Period: Cultures and Menstruation
By Manuela Diaz
How you experience your period, and the conversations that spin around menstruation are all very tightly bound to your own culture — whether we like it or not. For example, living in North America if you are to get your period and you wanted to go to the beach that day, you can easily purchase a box of tampons from the nearest grocery store.
Although commonly found in western societies, this menstrual product is a rare sight in the Philippines. When interviewing our interviewee of the week, Beatrice Carandang a University of Toronto student originally from the Philippines, she shared with us that “it is impossible to find a tampon in the Philippines and if you ever do, the prices are outrageous”. This seems to be related to the myth, common in multiple Asian countries, that tampons are often associated with the destruction of the hymen or with the removal of a person’s virginity. “I mean that’s why tampons have been so unsuccessful in the Philippines because using a tampon means taking your virginity and that’s not something you should be doing — losing your virginity”. The Philippines is a Catholic — Christian dominated country due to the Spanish colonization. There is no conclusive evidence that tampons remove the hymen, however, the stigma of tampons seems to be heavily linked with the stigma around virginity and sexual relations in the Philippines.
Bea emphasizes that some of these problems may stem from a lack of education, she describes, “ young females in the national school system don’t always have health classes or sex ed”.
Even though in 2012, the Philippines passed a Reproductive Health Act through which they integrated sex and menstrual education into public school curriculums, it was faced with heavy criticism and opposition from the Catholic Church and schools that implement a curriculum based on Catholicism. 81% of the country considers themselves as Catholics, therefore, it largely influences sex education implementation across the country. This lack of education affects the conversations young females engage in as Bea shares:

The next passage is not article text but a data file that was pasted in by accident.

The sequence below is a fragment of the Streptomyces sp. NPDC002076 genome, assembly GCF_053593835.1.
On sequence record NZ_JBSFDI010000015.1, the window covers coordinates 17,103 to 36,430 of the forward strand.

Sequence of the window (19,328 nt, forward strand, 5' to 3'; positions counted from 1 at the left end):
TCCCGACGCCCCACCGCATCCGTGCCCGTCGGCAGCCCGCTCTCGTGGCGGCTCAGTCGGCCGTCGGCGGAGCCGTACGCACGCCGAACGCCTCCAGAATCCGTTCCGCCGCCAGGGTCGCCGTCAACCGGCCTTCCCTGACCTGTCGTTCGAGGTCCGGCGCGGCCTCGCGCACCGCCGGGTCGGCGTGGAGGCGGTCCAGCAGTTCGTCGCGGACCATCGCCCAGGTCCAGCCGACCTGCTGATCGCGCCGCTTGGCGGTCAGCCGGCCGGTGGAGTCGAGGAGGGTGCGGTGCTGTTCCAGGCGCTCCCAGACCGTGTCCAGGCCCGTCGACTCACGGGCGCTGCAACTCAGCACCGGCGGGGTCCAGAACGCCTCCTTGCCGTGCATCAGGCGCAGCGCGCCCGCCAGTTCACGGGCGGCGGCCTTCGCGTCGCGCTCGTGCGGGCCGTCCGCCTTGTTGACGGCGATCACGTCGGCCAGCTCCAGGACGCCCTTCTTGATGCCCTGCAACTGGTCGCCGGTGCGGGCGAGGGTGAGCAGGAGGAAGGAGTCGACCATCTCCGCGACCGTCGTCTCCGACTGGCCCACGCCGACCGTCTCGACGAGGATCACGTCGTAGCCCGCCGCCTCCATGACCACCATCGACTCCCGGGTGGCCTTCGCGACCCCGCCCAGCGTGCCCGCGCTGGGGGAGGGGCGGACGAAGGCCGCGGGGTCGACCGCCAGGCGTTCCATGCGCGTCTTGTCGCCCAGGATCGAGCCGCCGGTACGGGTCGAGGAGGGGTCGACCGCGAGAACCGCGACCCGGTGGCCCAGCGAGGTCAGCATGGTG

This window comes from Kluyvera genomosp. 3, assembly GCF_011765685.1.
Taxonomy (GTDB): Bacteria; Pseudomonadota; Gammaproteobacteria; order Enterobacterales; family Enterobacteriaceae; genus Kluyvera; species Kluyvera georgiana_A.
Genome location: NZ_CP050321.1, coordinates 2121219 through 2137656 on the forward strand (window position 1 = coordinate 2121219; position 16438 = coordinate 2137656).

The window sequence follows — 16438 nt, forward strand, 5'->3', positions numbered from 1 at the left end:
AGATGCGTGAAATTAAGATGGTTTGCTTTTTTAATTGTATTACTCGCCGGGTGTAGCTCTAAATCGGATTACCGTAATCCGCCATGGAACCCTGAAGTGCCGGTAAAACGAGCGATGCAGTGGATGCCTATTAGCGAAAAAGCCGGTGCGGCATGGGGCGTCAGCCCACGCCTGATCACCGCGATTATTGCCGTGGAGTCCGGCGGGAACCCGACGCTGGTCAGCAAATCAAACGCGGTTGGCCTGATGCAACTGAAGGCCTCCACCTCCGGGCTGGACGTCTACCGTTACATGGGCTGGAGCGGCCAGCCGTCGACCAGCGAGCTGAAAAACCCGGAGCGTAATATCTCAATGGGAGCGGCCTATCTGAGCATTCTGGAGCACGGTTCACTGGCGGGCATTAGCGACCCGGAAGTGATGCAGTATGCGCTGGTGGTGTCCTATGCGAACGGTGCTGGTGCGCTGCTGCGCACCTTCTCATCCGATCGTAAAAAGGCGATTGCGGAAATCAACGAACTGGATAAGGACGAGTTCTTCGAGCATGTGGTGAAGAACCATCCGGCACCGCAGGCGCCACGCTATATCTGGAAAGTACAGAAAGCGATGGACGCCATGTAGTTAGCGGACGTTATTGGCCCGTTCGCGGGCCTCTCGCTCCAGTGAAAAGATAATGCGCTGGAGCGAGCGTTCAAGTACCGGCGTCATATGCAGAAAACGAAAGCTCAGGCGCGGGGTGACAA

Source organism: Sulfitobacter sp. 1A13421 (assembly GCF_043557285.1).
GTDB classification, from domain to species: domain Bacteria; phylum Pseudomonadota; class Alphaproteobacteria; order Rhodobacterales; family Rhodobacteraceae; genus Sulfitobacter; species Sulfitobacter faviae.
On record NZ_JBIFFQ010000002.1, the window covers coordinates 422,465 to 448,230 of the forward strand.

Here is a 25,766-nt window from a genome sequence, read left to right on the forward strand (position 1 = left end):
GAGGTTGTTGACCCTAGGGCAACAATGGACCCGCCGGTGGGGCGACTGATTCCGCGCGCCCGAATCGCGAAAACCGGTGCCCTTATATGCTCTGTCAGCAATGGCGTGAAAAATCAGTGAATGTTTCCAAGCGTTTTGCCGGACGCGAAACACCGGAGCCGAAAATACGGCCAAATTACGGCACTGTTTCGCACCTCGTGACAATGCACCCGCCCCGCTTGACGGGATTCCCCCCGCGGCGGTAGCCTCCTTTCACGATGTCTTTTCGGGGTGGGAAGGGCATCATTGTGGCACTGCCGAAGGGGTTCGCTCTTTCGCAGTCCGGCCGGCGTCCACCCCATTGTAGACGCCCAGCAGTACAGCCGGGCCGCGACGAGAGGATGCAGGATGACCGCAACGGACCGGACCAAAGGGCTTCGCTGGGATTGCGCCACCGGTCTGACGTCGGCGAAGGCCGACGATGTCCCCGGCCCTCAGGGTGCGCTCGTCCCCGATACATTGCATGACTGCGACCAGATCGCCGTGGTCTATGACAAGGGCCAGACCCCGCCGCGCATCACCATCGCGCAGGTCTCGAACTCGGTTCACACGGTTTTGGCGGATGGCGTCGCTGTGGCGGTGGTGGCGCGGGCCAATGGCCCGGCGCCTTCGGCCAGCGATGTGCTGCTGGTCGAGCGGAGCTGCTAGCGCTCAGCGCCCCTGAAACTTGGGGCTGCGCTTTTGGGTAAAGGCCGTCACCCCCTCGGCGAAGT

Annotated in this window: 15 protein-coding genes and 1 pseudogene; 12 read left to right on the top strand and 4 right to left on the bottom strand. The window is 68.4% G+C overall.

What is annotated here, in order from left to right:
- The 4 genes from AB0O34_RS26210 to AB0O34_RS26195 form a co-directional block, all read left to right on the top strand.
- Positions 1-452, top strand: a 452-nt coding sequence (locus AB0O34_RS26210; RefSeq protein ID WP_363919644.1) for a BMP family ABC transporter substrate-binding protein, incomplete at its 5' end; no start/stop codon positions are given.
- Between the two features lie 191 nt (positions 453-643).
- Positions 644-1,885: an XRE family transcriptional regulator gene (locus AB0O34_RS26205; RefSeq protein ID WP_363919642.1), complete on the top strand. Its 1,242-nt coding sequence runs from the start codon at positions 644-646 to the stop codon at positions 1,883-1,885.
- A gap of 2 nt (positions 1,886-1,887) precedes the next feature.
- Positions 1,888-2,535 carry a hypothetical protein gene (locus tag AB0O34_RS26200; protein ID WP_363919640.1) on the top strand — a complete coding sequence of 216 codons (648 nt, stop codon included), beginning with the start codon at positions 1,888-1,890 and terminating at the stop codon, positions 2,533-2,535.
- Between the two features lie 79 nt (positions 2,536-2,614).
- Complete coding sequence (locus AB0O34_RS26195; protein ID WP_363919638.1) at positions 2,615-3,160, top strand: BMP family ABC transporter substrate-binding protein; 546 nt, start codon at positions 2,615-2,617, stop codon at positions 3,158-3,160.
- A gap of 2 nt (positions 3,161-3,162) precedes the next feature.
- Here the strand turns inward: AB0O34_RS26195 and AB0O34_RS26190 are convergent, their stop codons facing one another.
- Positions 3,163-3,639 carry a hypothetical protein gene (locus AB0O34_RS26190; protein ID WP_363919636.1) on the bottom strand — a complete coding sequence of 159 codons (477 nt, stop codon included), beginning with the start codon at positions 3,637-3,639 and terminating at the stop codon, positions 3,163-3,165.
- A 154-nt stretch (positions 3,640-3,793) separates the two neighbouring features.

“Anything menstruation related let alone sex is TMI in Fillipino culture. Growing up in Asia I realized, comparatively greater importance is placed on the gender norms emphasized by the media that gender conforming folks must and often do conform too. This further perpetuates the lack of conversation about these subjects because talking about menstruation, menstrual products, or anything related to the female body is shamed upon in the Philippines, especially if a man is involved in the conversation.”
Should these conversations be normalized and why/how?
“Definitely, in my culture menstruation is still taboo, unfortunately. However, we know that it’s not a condition, it’s a part of having a female reproductive system, and by not normalizing conversation we are problematizing it.”
She ended with a comment, “menstruation is part of the functioning female body why shouldn’t conversations about periods be normalized when it is a normal bodily function”
We hope that these conversations and insight about what conversation around menstruation is like in different parts of the world, and it inspires you to think about how your culture has changed your views or your conversations around it. Ask your friends and colleagues how these conversations differ in their experience or in their families’. If you want to stay updated on any upcoming events or what’s next with Ruth, subscribe to our newsletter! Or, if you have a story to share, please do not hesitate to reach out to us and book a time for an interview HERE! Thank you for reading! Don’t forget to wash your hands often and stay safe!
Source: Philippines in Figures : 2014 Archived July 28, 2014, at the Wayback Machine, Philippine Statistics Authority.